When does a person have an intellectual disability? The insights of the US Supreme Court

by | Apr 15, 2019

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About Martin Kwan

Martin Kwan is a legal researcher currently focusing on public, human rights and electoral laws.


Martin Kwan, “When does a person have an intellectual disability? The insights of the US Supreme Court” (OxHRH Blog, 15 April 2019), <https://ohrh.law.ox.ac.uk/when-does-a-person-have-an-intellectual-disability-the-insights-of-the-us-supreme-court> [date of access].

A death sentence against a convict with an intellectual disability (ID) would violate the Eighth Amendment’s proscription of cruel and unusual punishments, because it would serve no penological purpose. In the recent US Supreme Court (SC) decision of Moore v Texas, the issue was (once again, having been litigated before in 2017) the correctness of the Texas Court of Criminal Appeals (CCA)’s approach to determining whether the defendant, who had been convicted of the murder of a store employee during a robbery, had an intellectual disability.

The legal test (derived from medical guidelines) for ID has three criteria, basically requiring (1) deficits in intellectual functioning (e.g. an IQ test), (2) adaptive deficits, and (3) the onset of these while still a minor. Moore has a marginally low IQ of 74, so the first and third criteria are met. The debate concerned the second criterion. In terms of the deficit, at 13, Moore lacked understanding of time and seasons, subtraction as the reverse of addition, standards of measure, could not keep up with lessons, with limited ability to read and write, slow speech, and had dropped out during ninth grade. Yet, Moore had a girlfriend, had a job, played pool for money, mowed lawns for money, lived on the streets, provided his accomplices with firearms, killed and robbed, wore a wig, concealed the weapon, and fled after the crime. How should the court deal with these adaptive strengths?

It was held that the CCA’s approach for the second criteria was (again as in 2017) wrong in two aspects, namely (1) the approach had to be medically-informed, rather than based on lay perceptions of ID, and (2) specifically, it was wrong to over-emphasise on the adaptive strengths, because the medical approach would consider the deficits only. Whilst the SC said the strengths cannot be ‘over-emphasized’, the tenor of the judgement strongly suggests that it cannot be emphasised at all (see the observations of the dissent). As such, it was held that Moore has an ID.

The ‘medical model’ of disability would see impairment itself as a disability. The SC’s approach is essentially an application of the medical model, because they both focus on the medical aspect, and in particular the deficit. The test of looking at what one cannot do (deficit) forms a striking contrast with the way disability is defined under the ‘social model’ of disability (e.g. adopted by the UN Convention on the Rights of Persons with Disabilities, and the Americans with Disabilities Act). The ‘social model’ sees impairment as different from disability. One is disabled not by his/her own impairment, but by the social barriers which fails to fully integrate individuals into society. In the context of ID, the relevant barriers may include questionable notions of intelligence and social competence. Thus, the social model would encourage equalisation and inclusion by shifting the focus to removing barriers.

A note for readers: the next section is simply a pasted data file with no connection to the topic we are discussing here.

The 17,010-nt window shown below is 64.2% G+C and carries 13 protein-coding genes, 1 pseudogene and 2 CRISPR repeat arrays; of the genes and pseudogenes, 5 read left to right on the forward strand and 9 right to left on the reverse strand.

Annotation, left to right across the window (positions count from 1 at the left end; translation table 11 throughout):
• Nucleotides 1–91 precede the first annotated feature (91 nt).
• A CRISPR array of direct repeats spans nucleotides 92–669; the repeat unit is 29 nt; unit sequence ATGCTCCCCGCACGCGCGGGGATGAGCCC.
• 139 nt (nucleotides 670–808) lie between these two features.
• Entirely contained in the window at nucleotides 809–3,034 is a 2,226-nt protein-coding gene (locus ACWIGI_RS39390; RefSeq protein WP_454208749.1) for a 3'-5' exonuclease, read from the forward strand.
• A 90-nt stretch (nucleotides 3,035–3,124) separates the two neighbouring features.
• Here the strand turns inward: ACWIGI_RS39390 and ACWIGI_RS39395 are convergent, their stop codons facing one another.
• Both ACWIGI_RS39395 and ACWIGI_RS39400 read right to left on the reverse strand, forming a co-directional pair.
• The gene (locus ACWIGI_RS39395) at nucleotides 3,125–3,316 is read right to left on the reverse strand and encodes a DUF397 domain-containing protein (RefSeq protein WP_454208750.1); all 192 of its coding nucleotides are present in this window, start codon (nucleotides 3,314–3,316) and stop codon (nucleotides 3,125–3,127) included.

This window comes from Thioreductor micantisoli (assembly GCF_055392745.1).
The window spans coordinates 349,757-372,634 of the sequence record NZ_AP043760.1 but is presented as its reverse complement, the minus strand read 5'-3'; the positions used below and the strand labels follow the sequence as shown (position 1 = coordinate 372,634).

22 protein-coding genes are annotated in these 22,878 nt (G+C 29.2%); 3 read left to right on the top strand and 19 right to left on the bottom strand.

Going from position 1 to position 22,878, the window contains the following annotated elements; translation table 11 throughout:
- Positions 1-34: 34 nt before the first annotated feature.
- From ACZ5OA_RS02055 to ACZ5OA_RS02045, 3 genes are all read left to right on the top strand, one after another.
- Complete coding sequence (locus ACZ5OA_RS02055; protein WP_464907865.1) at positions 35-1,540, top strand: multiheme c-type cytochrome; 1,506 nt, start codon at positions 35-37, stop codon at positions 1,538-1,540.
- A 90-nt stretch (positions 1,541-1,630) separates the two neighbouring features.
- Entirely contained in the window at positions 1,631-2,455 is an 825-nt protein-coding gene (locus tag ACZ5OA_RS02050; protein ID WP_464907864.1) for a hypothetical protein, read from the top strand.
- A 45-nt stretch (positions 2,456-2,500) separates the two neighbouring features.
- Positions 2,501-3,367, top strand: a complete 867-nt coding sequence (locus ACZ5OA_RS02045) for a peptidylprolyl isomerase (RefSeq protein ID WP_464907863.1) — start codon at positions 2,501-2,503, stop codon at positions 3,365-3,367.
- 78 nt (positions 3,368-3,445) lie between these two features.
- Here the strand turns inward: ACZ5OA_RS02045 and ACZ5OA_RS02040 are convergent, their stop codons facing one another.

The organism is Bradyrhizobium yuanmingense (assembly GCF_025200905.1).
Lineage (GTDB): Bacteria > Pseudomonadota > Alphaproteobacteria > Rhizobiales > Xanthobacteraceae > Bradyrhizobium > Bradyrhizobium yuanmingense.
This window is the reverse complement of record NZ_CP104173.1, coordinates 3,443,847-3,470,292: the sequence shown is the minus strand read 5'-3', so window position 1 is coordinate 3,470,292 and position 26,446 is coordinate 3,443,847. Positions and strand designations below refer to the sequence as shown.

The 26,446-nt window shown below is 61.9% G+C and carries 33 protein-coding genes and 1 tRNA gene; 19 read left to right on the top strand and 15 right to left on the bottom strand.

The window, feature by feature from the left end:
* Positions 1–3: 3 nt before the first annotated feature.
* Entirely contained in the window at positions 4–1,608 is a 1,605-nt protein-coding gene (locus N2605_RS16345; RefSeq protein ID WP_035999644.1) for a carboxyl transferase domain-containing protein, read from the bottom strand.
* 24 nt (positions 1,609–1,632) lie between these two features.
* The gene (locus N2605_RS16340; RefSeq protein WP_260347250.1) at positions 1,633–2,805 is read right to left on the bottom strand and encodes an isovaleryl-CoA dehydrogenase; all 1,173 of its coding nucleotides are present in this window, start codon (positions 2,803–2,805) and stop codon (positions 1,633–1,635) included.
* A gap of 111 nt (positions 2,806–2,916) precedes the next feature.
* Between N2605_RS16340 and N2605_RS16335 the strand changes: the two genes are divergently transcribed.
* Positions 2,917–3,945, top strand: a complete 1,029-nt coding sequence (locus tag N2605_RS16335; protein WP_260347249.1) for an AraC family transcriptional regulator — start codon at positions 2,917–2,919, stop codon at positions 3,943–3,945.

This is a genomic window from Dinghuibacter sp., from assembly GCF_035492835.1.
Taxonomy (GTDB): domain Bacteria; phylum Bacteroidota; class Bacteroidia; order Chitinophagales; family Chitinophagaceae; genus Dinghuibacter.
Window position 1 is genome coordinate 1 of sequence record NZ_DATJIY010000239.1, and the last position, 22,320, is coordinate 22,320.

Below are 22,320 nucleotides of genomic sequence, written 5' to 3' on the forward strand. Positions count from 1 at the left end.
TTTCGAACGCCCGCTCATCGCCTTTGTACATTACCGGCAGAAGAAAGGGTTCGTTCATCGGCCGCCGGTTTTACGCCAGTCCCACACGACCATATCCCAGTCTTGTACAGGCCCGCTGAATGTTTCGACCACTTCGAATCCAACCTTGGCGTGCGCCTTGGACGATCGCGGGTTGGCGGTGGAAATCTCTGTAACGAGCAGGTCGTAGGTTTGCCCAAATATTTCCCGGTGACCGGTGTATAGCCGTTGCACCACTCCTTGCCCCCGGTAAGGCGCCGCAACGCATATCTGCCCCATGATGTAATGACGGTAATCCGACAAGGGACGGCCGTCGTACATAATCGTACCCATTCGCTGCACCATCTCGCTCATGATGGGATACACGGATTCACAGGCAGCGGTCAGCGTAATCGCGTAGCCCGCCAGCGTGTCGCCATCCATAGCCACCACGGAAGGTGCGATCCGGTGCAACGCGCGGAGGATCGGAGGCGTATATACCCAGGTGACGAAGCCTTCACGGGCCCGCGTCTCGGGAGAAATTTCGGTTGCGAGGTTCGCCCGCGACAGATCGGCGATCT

The SC’s approach essentially turns back to the thrust of the problem that the social model aims to eradicate: one is disabled solely by virtue of  his/her deficit/impairment. The test is a negative evaluation, because it does not (also) emphasise what one can do. It puts the ‘fault’ of disability on one’s mind and ability, as personal traits, focusing on what one cannot do. The social implication is that even if a person (and society) works hard to remove intelligence barriers and is able to adapt to a “normal” life (especially when the social model promotes independent living), he/she is still legally disabled intellectually. Thus, this does not promote impaired people’s self-worth and makes it harder for such individuals to feel good about themselves.

Whilst the SC justifies a more inclusive approach for preventing persons with ID to be executed, it has, however, ignored the human rights and social perspective of the test. A more inclusive approach that includes more people as disabled may not be desirable, as many medically-impaired people do not want to see themselves as disabled.

It is suggested that it would be better to take a holistic approach taking into account also the strengths of people with disabilities. After all, in Shakespeare and Watson’s words, disability ‘is a complex dialectic of biological, psychological, cultural and socio-political factors, which cannot be extricated except with imprecision’. It ‘should not be reduced to a medical condition’ or ‘an outcome of social barriers alone’.

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